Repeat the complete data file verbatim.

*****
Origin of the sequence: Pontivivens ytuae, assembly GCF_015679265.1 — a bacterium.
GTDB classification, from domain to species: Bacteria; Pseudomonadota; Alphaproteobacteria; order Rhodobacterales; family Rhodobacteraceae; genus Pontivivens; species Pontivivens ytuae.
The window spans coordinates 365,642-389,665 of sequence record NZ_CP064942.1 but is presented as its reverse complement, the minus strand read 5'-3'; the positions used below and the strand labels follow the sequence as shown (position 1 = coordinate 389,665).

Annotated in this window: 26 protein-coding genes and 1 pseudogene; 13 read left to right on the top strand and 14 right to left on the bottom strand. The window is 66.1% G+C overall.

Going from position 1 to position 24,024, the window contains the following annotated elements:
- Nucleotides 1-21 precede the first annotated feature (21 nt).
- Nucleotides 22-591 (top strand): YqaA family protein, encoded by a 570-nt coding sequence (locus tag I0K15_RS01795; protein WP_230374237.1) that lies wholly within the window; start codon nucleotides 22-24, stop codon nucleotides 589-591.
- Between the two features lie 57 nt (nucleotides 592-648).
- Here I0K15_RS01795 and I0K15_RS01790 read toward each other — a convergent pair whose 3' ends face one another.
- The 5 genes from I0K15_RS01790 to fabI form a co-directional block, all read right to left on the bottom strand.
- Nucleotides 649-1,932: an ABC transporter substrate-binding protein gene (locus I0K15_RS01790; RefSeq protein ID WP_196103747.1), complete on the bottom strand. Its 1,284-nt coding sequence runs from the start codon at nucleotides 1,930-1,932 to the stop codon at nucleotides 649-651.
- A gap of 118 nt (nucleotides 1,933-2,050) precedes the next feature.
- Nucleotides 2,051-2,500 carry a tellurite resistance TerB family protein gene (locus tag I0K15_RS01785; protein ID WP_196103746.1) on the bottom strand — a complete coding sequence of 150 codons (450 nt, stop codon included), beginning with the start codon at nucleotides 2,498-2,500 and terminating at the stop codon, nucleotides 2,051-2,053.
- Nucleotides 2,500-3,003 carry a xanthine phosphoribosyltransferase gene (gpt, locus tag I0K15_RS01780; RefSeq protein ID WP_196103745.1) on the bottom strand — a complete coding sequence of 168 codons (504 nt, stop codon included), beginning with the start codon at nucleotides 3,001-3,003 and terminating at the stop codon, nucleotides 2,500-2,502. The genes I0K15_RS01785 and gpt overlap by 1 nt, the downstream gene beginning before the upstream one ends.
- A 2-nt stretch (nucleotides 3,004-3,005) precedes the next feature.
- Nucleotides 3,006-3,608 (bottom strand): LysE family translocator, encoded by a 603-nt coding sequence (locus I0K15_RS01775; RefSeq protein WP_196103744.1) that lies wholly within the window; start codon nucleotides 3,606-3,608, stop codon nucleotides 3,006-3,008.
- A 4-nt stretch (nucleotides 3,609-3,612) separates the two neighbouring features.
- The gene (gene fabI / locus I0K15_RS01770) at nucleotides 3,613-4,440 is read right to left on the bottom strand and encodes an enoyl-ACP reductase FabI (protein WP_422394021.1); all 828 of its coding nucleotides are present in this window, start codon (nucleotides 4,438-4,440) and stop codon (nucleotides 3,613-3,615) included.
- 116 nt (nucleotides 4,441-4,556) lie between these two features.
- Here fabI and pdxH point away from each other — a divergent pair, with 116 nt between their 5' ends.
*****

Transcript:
Origin of the sequence: Pontivivens ytuae, assembly GCF_015679265.1 — a bacterium.
GTDB classification, from domain to species: Bacteria; Pseudomonadota; Alphaproteobacteria; order Rhodobacterales; family Rhodobacteraceae; genus Pontivivens; species Pontivivens ytuae.
The window spans coordinates 365,642-389,665 of sequence record NZ_CP064942.1 but is presented as its reverse complement, the minus strand read 5'-3'; the positions used below and the strand labels follow the sequence as shown (position 1 = coordinate 389,665).

Annotated in this window: 26 protein-coding genes and 1 pseudogene; 13 read left to right on the top strand and 14 right to left on the bottom strand. The window is 66.1% G+C overall.

Going from position 1 to position 24,024, the window contains the following annotated elements:
- Nucleotides 1-21 precede the first annotated feature (21 nt).
- Nucleotides 22-591 (top strand): YqaA family protein, encoded by a 570-nt coding sequence (locus tag I0K15_RS01795; protein WP_230374237.1) that lies wholly within the window; start codon nucleotides 22-24, stop codon nucleotides 589-591.
- Between the two features lie 57 nt (nucleotides 592-648).
- Here I0K15_RS01795 and I0K15_RS01790 read toward each other — a convergent pair whose 3' ends face one another.
- The 5 genes from I0K15_RS01790 to fabI form a co-directional block, all read right to left on the bottom strand.
- Nucleotides 649-1,932: an ABC transporter substrate-binding protein gene (locus I0K15_RS01790; RefSeq protein ID WP_196103747.1), complete on the bottom strand. Its 1,284-nt coding sequence runs from the start codon at nucleotides 1,930-1,932 to the stop codon at nucleotides 649-651.
- A gap of 118 nt (nucleotides 1,933-2,050) precedes the next feature.
- Nucleotides 2,051-2,500 carry a tellurite resistance TerB family protein gene (locus tag I0K15_RS01785; protein ID WP_196103746.1) on the bottom strand — a complete coding sequence of 150 codons (450 nt, stop codon included), beginning with the start codon at nucleotides 2,498-2,500 and terminating at the stop codon, nucleotides 2,051-2,053.
- Nucleotides 2,500-3,003 carry a xanthine phosphoribosyltransferase gene (gpt, locus tag I0K15_RS01780; RefSeq protein ID WP_196103745.1) on the bottom strand — a complete coding sequence of 168 codons (504 nt, stop codon included), beginning with the start codon at nucleotides 3,001-3,003 and terminating at the stop codon, nucleotides 2,500-2,502. The genes I0K15_RS01785 and gpt overlap by 1 nt, the downstream gene beginning before the upstream one ends.
- A 2-nt stretch (nucleotides 3,004-3,005) precedes the next feature.
- Nucleotides 3,006-3,608 (bottom strand): LysE family translocator, encoded by a 603-nt coding sequence (locus I0K15_RS01775; RefSeq protein WP_196103744.1) that lies wholly within the window; start codon nucleotides 3,606-3,608, stop codon nucleotides 3,006-3,008.
- A 4-nt stretch (nucleotides 3,609-3,612) separates the two neighbouring features.
- The gene (gene fabI / locus I0K15_RS01770) at nucleotides 3,613-4,440 is read right to left on the bottom strand and encodes an enoyl-ACP reductase FabI (protein WP_422394021.1); all 828 of its coding nucleotides are present in this window, start codon (nucleotides 4,438-4,440) and stop codon (nucleotides 3,613-3,615) included.
- 116 nt (nucleotides 4,441-4,556) lie between these two features.
- Here fabI and pdxH point away from each other — a divergent pair, with 116 nt between their 5' ends.